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Author Topic: HQ-140X  (Read 8167 times)
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W9BHI
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« on: February 24, 2012, 11:18:04 AM »

Anybody in Ill. that could do an alignment on a Hammarlund HQ-140X?
I replaced the paper and electrolytic caps as well as new tubes in the RF and IF stages.
It is functional on 160, 80 and 40.
The dial cal is way off on 20 and is nearly deaf on 15 and 10.
Anybody willing to tackle this?
Thanks,
Don W9BHI
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KM1H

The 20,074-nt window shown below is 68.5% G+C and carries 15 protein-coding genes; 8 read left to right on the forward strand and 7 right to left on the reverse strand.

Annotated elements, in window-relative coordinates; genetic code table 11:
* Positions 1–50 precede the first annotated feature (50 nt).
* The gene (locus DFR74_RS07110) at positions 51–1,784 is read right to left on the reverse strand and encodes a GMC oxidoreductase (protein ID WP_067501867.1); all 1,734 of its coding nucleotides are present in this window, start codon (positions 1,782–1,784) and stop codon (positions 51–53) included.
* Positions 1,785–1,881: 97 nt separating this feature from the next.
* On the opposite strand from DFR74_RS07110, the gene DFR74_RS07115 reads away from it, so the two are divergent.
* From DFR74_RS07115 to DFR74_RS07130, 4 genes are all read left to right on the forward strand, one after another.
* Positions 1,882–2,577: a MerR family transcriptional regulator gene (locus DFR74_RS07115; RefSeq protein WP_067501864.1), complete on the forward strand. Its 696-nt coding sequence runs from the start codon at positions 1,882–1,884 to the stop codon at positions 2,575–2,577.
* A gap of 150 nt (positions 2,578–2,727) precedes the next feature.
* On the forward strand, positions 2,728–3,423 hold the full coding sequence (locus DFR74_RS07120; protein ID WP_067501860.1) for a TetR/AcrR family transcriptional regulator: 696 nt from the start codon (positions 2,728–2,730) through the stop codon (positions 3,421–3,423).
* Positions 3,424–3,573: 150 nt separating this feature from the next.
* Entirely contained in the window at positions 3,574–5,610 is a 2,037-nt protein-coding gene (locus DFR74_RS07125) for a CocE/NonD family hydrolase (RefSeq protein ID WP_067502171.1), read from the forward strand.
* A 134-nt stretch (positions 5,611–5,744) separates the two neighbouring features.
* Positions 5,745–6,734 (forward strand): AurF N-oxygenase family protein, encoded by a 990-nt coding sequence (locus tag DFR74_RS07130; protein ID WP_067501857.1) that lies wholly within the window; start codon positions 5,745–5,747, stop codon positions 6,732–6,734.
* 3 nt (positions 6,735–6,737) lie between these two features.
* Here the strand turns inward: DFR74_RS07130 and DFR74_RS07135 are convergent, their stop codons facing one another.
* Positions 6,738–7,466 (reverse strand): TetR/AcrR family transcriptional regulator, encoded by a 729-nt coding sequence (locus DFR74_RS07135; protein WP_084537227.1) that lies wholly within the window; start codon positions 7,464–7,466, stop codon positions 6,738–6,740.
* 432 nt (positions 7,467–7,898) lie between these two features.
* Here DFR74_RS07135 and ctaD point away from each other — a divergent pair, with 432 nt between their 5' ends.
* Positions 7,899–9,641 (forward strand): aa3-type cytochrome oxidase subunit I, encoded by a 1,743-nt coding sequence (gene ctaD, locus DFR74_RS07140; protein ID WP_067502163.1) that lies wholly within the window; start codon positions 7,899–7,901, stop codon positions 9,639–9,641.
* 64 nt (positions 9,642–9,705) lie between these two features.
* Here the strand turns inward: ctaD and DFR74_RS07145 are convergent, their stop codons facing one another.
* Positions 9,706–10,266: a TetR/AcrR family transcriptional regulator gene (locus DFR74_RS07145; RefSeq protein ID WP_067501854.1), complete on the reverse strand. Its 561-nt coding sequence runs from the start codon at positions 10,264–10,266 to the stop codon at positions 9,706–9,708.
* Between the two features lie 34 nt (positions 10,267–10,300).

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« Reply #1 on: February 24, 2012, 03:23:10 PM »

Finish the job by replacing all the out of spec resistors.

Its a fairly sensitive radio when completed altho the RF and mixer stages could use some simple tube swaps such as a 6BZ6 (reverse pins 2 and 7 wiring) or 6GM6 which will require a few added resistors to reduce plate voltage and eliminate oscillations but Ive used it across many brands and models and is my favorite 7 pin pentode as an RF amp.

A 6BY6 for the mixer is a direct swap.

The 6C4 should also be new to be sure oscillator injection is sufficient on the highest frequencies.

Im in NH and work on these and others regularly if you dont find someone local.

Carl
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WQ9E
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« Reply #2 on: February 24, 2012, 07:11:40 PM »

Don,